Unfortunately in the software industry there seem to be two common re-occuring issues:

  • Firstly, despite much being CODB (cost of doing business), there seems to be an over tendency to develop or customise. Fortunately with the rise of SaaS (software as a service), utility computing markets etc - some of this tendency may diminish.
  • Secondly, where things were novel and new - and therefore technology, requirements and individual performance are relatively unknown, there has been an over tendency to attempt to use static planning processes. Concepts such as "software factories" and the scientific approach to management (e.g. Taylorism) have been misapplied in this context.

About a decade ago, when developers started to use more dynamic planning methods to deal with dynamic problems, there was a significant improvement in productivity for the companies they worked for. Today, techniques like SCRUM & XP (also known as agile development) are becoming widely used because they are inherently dynamic and are designed to deal with new and novel software development, unlike static planning systems.

These new methods are based upon the concept of "try, measure, adapt". In the case of test driven development, you write a test, you write some code to try and pass this test, you measure whether this worked, you adapt if it didn't and on and on.

i. "you cannot efficiently plan out the process of development as it is more akin to research and therefore dynamic".

Now "try, measure and adapt" is a valid form of control, but notice there is no specific planning step. This doesn't mean you don't have a plan, it just tends to be fairly minimal.

I'd like to make a joke that "you wouldn't try to Gantt chart a cure for cancer"; unfortunately in todays R&D environments in the UK, for some quixotic reason such static planning methods are being enforced. Lunacy ... no, just wasted energy and effort.

Novel software development is more like a game of football - you never play the same game twice. You have a common goal, an idea of how to attack the game, but fundamentally you try out something, see if it worked and adapt - during and between games.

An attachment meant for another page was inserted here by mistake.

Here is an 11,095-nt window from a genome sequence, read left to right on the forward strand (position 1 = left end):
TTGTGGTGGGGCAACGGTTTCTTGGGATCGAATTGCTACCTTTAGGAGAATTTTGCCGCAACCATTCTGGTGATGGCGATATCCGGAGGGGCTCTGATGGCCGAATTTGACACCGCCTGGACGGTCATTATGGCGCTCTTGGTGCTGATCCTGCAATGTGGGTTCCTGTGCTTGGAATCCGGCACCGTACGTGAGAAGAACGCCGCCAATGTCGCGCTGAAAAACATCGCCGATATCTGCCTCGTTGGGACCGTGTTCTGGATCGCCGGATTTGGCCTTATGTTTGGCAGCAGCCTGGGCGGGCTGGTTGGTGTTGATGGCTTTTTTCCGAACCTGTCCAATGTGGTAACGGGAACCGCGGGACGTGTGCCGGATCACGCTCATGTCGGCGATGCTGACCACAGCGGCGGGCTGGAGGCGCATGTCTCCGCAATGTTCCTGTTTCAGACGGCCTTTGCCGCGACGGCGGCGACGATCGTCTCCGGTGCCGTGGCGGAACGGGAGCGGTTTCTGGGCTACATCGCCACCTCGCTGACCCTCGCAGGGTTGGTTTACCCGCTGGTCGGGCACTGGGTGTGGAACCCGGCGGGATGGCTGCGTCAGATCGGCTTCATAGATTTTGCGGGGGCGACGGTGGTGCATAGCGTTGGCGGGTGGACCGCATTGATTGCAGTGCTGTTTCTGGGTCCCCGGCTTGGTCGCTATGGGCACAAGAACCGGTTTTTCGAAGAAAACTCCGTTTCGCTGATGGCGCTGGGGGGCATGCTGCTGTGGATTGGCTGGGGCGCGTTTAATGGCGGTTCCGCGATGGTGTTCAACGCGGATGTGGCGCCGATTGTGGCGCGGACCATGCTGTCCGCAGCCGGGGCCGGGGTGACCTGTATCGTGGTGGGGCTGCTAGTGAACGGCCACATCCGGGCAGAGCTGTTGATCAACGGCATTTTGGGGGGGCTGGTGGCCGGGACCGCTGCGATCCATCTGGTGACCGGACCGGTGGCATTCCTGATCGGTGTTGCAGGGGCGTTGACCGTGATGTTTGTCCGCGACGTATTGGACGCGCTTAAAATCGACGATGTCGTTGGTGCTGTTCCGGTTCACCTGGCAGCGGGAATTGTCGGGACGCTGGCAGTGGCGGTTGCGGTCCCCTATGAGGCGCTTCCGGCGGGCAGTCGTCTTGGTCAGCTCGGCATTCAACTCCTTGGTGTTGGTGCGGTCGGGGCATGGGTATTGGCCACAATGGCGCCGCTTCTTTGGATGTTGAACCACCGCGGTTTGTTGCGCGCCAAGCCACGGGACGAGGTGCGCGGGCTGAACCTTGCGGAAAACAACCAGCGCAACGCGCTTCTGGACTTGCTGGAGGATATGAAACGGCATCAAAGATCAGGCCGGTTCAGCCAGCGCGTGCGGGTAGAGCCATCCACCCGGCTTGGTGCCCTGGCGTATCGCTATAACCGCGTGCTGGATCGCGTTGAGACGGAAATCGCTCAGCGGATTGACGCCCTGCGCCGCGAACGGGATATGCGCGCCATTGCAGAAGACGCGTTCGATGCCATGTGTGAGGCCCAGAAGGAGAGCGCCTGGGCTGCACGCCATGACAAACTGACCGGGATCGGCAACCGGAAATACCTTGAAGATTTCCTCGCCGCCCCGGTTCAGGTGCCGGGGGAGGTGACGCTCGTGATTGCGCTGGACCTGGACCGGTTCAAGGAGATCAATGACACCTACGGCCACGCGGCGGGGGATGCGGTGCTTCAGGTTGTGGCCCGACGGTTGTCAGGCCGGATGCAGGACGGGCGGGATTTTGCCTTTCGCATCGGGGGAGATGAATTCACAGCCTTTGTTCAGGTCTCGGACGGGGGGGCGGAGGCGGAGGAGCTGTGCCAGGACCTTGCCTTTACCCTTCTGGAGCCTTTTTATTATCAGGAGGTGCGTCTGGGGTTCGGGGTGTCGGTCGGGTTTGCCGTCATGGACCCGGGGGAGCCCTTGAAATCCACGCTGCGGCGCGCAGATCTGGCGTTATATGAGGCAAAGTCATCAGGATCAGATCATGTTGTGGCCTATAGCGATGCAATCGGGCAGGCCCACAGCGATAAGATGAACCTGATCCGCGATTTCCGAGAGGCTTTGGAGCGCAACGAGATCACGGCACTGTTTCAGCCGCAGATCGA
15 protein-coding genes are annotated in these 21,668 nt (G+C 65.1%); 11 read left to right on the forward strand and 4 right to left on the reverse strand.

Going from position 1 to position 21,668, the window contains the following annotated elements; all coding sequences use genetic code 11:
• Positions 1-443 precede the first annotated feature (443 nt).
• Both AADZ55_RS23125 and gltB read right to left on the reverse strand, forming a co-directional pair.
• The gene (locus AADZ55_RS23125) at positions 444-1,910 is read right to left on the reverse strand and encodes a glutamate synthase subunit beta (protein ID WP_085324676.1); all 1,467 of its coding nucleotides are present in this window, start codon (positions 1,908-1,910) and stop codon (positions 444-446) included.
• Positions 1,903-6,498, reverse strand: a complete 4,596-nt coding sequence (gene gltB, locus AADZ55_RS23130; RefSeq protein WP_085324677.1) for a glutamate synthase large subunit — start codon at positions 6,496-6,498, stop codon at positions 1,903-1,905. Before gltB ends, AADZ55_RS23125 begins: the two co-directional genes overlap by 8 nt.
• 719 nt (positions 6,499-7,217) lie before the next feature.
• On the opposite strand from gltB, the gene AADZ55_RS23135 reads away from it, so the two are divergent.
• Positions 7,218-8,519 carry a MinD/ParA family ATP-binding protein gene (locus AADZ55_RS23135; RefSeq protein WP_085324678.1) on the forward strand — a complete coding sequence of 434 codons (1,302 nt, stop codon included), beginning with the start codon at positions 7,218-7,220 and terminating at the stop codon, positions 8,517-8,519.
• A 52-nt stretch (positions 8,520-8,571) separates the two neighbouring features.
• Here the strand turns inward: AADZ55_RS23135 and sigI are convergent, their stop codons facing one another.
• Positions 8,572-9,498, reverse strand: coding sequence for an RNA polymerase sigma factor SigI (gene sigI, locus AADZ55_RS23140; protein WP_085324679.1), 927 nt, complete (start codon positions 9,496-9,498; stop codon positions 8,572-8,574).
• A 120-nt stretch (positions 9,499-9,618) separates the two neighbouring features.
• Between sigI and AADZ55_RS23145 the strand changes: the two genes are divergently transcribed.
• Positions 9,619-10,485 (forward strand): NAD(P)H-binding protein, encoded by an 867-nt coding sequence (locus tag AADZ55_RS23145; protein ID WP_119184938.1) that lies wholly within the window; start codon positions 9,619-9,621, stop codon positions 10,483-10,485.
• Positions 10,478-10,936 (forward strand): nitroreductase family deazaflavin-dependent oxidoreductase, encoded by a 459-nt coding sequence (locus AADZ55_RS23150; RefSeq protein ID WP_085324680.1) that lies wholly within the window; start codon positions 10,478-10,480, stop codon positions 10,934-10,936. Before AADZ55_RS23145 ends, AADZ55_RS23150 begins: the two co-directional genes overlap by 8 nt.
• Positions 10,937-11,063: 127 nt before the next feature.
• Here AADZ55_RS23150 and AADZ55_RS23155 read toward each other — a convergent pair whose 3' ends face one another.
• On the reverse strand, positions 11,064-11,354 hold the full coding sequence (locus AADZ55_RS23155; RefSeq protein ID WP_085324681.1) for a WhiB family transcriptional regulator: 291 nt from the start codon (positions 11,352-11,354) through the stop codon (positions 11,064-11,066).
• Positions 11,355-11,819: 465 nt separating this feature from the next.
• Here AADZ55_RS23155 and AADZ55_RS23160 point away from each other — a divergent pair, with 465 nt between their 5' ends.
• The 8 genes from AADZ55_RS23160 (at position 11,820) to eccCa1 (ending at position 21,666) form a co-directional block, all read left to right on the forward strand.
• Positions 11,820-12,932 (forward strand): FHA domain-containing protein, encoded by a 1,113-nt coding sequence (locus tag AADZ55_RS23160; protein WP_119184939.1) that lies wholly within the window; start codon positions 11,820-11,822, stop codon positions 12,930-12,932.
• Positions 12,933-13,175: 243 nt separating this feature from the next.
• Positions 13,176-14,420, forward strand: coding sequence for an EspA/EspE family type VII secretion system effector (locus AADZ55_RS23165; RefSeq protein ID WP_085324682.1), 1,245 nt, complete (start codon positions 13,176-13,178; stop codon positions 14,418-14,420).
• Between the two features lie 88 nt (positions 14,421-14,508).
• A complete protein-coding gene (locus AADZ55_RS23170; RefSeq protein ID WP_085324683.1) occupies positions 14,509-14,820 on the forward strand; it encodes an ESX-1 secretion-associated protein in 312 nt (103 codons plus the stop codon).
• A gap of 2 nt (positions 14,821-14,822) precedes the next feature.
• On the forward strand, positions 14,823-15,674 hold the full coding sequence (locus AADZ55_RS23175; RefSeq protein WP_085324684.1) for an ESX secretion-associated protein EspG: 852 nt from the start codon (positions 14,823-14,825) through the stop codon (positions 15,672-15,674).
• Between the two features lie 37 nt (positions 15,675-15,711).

Every football team dreams of playing a team whose players are following a rigid plan. Could you imagine Gantt charting a football game before the game? Could you imagine a team who followed such a plan? What happens if the ball isn't where you planned it to be?

This illustrates why static planning processes are good for static systems, whilst dynamic processes are good for dynamic systems.

Hence my points :-

  • i. "you cannot efficiently plan out the process of development as it is more akin to research and therefore dynamic".
  • ii. "three axis of technology, people and requirements being relatively unknown"
  • iii. "try, measure and adapt"

Now let me try and link these ideas to the concepts of agile enterprises.

First onto Enterprise 2.0 technology and specifically wiki's. At Fotango, we adopted a wiki some four years ago as the static process around our intranet (this person writes this bit, this person approves etc) had created a information resource which was useless. So we decided to try something new. We put up a blank wiki and before long everyone was contributing something.

Unfortunately, so much information was put onto the wiki that it became overloaded with "noise". So we needed to adapt and try something else - "gardening". By "gardening" I mean a regular pruning of information within the wiki.

In some organisations "gardening" may emerge naturally, in ours it didn't. This is a critical point: you shouldn't plan out in detail the adoption of an Enterprise 2.0 technologies within an organisation because you don't know what behaviours will emerge. Instead you need to "try, measure and adapt".

Note, I say you shouldn't plan out. This doesn't mean you can't. I can always plan out exactly how a football game is going to go, who is going to be where and at what moment in time etc. I'm not going to get the best result if I do - especially if the other team don't follow my plan.

So on to my title ... stop all that chattering! I'm talking ....

Whenever I've been involved in introducing more dynamic processes, I've generally come up against a fairly resistant and incumbent "old guard" who like the "old way".

So we come on to the latest spats about amateur online journalism. The "old guard" of the news world has been very comfortable with the well defined macro level processes of them collecting information, editing and disseminating it. Sometimes, they have been caught out spinning or doctoring information - reinforcing the old adage of "don't always believe what you read in the papers".

The "old guard" also selected who had a voice, it decided upon the criteria of expertise, it chose.

Unfortunately for them the ball has moved, and now we are in a world where anyone can collect, edit and disseminate information.

This "new world" does create a lot more noise. It provides powerful new mechanisms for anyone to be heard. Much of what is behind the attack on "net neutrality" in the US, the involvement of more traditional news organisation into the internet space and the recent spate of articles about the need for curators or editors for the internet appears to be about re-establishing that neat, old view of the world.